• Nandini Jiva

Why is everyone discussing the marital rape case?

The recent marital rape hearing has the country wound up in many diverse opinions. Some argue the need to recognise the law, while some raise questions on the sanctity of the institution of marriage with such a potential amendment, and some have even hopped onto trends like #MaritalStrike. After granting two-week’s time to the government to formulate its stance on marital rape, i.e. till March 2nd, the Delhi High Court has reserved its judgment. This is because the government failed to take a stand on the matter, requesting more time. This comes coupled with the Karnataka HC ruling that marital relations are irrelevant while prosecuting for rape. Justice M Nagaprasanna said, “A man is a man; an act is an act; rape is a rape, be it performed by a man the ‘husband’ on the woman ‘wife’.” The ruling is important while contextualising the marital rape debate at the national level.


Here is what the Delhi HC hearing is about and why the country is so extensively debating and discussing it.


What does the law say about marital rape?


There is no direct mention of the term ‘marital rape’ in any statute. Section 375 of the Indian Penal Code defines the meaning of rape, and includes the definition of marital rape as an exception. It provides that sexual intercourse by a man with his own wife, who is not under fifteen years, is not rape. Apart from this, there is no direct mention of the term marital rape.


How did the case reach this stage?


The first petition on the legality of this exception was brought to the Delhi High Court by RIT Foundation. The Supreme Court then ruled that the exception does not apply if the wife is under the age of eighteen. The current petition is a culmination of various discussions, cases, and reports on exploring the possibility of removing the marital rape exception. The Justice Verma Committee Report, that was created to suggest reforms in offences around sexual assault against women after the Nirbhaya case, also suggested that the marital rape exception should be removed. It said that marriage should not imply irrevocable consent to sexual acts. Consent should be the primary requisite and the relationship between the victim and accused should be immaterial. So, taking into consideration all this, the Court will take its decision.


What are the legal issues arising in the case?


The most important element is that of determining consent. The meaning of consent under a marital relationship must be scrutinised minutely to determine the same. The Bench consisting of Justices Rajiv Shakdher and C Harishankar noted that there is a “right to have sex”, which is distinct from the “reasonable expectation of sex”, and this has to be examined in the context of marital rape. The issue of a woman’s autonomy to have her own decision-making power in a modern democracy was brought up by the petitioners too. They also argued that “implied consent” in a marriage cannot be considered “irrevocable”, meaning that consent can be withdrawn at any point even if it is implied.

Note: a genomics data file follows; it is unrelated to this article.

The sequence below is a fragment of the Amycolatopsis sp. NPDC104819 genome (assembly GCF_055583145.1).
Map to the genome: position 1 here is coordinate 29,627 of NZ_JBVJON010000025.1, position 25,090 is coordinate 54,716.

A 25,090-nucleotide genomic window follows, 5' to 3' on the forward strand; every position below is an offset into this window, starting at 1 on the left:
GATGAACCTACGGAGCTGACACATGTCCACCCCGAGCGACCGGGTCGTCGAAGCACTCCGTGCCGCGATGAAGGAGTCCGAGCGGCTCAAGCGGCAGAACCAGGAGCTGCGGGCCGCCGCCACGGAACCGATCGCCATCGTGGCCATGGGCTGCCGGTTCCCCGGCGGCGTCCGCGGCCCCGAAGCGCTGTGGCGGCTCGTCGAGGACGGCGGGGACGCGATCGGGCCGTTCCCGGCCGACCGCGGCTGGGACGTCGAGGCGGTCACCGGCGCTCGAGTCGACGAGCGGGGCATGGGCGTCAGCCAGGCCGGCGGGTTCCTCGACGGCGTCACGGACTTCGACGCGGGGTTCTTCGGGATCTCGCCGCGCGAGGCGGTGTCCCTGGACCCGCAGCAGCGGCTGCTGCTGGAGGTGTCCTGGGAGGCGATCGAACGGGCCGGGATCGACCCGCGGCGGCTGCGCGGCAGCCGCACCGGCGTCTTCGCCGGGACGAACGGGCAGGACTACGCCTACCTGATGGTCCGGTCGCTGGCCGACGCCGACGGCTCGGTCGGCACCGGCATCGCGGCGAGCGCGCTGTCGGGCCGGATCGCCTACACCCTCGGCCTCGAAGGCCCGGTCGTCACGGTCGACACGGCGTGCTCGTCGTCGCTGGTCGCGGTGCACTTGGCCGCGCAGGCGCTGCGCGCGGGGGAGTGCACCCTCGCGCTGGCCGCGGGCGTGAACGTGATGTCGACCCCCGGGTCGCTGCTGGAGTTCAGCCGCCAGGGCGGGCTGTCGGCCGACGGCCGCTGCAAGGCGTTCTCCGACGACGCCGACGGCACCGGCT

Article 14 signifies that though the provision provides for equal treatment of all persons before the law, there is a test of reasonable classification of sections that might require differential treatment. Essentially, the law says that equals be treated equally and unequals be treated unequally, as reasonably required. And this classification must be founded on “intelligible differentia”, meaning that the classification must be reasonable and clear. There should be no vagueness or discrimination in it.

This argument was brought up in the hearing to determine whether an illegal act (rape) considered legal if done within a marriage is intelligible differentia, all arguments considered. The Petitioners argued that there is no rational reasoning behind separating and creating a separate class where a woman can prosecute everybody but her husband for a serious offence. Men’s rights groups and the government have argued that marriage creates a rational difference between the two.

Another contention brought forth was also that considering the number of cases of misuse of sexual assault laws, including laws relating to a marital relationship under the ambit of rape could have severe consequences. This also brings to light another issue of creating a new law or provision on marital rape. The Court’s scope of judicial review will also come into question as their role is not to create legislation but to prevent its misuse. The removal of the marital rape exception will include defining the offence, which is the Parliament’s role.


What is the social impact of this hearing?


It has been said repeatedly that the criminalisation will have far-reaching socio-legal consequences. The arguments rely on questioning why there is classification of the offender in an act of rape. The defence of marriage has found voice in legislative debates as well, where several MPs dismissed the idea that a husband could rape his wife. It is still discussed that this treatment of women in this context finds its roots in the patriarchal nature of the institution of marriage itself. The courts now have a chance to look at the constitutional and social challenges that arise through this case, and examine whether marital rape violates the equal protection of people through its differentiation between married and unmarried women.